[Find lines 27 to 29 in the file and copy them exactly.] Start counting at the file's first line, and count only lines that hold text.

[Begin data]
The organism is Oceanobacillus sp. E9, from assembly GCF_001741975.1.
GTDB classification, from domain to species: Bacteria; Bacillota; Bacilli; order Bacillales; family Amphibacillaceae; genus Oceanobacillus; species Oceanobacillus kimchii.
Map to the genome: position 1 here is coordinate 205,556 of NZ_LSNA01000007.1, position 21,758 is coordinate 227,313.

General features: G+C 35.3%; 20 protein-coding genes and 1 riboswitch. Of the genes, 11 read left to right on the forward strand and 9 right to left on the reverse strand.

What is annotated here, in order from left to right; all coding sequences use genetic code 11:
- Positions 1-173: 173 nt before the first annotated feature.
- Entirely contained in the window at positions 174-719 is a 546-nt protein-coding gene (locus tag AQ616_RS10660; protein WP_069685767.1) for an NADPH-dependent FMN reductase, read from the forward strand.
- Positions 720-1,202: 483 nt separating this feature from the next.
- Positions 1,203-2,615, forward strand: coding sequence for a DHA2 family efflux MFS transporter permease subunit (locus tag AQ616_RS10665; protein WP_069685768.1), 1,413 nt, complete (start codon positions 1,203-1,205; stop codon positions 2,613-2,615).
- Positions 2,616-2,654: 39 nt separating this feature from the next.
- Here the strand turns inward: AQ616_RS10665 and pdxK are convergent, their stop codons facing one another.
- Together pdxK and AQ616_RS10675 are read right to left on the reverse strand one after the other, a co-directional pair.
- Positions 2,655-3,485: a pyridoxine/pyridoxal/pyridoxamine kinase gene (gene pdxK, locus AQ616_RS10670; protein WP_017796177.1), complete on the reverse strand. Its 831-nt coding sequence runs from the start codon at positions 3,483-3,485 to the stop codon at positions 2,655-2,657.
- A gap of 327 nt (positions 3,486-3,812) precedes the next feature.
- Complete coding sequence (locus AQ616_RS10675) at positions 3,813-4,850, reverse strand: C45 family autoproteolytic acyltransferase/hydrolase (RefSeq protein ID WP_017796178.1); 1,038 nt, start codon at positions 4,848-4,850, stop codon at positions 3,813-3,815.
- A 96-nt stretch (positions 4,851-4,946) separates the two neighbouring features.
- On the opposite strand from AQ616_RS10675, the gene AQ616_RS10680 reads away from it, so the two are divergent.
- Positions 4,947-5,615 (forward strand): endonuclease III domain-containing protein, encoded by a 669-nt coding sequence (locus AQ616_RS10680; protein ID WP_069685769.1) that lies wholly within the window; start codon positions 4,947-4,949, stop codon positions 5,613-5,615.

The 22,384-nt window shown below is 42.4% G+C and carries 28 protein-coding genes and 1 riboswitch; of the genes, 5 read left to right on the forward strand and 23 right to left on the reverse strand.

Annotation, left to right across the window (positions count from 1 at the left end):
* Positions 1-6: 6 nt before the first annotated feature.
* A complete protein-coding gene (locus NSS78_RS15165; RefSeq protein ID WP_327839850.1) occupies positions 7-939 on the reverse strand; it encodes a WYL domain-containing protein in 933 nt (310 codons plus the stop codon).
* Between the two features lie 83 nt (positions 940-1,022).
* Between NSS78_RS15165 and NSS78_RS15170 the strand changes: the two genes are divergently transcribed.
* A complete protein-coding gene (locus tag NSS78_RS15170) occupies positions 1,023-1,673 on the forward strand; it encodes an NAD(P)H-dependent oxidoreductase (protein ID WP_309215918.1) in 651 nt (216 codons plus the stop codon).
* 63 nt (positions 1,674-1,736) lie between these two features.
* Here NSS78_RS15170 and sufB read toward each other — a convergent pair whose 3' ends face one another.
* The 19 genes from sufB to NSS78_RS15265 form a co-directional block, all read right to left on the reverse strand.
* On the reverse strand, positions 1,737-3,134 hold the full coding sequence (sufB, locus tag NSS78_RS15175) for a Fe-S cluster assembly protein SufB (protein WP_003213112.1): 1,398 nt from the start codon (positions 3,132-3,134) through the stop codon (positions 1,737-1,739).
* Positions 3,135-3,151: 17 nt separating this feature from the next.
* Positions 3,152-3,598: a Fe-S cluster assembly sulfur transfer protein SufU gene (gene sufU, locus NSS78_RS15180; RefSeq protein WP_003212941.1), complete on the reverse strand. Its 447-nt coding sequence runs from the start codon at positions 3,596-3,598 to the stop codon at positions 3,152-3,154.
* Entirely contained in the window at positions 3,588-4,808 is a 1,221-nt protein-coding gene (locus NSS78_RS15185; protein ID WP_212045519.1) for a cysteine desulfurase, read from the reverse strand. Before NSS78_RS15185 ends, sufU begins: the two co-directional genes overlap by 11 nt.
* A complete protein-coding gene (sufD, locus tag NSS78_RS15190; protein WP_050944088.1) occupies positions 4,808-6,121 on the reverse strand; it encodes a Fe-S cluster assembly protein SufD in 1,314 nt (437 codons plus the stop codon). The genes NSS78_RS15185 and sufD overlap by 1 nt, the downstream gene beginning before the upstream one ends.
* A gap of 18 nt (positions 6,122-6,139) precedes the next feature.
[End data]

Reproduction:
* Here NSS78_RS15170 and sufB read toward each other — a convergent pair whose 3' ends face one another.
* The 19 genes from sufB to NSS78_RS15265 form a co-directional block, all read right to left on the reverse strand.
* On the reverse strand, positions 1,737-3,134 hold the full coding sequence (sufB, locus tag NSS78_RS15175) for a Fe-S cluster assembly protein SufB (protein WP_003213112.1): 1,398 nt from the start codon (positions 3,132-3,134) through the stop codon (positions 1,737-1,739).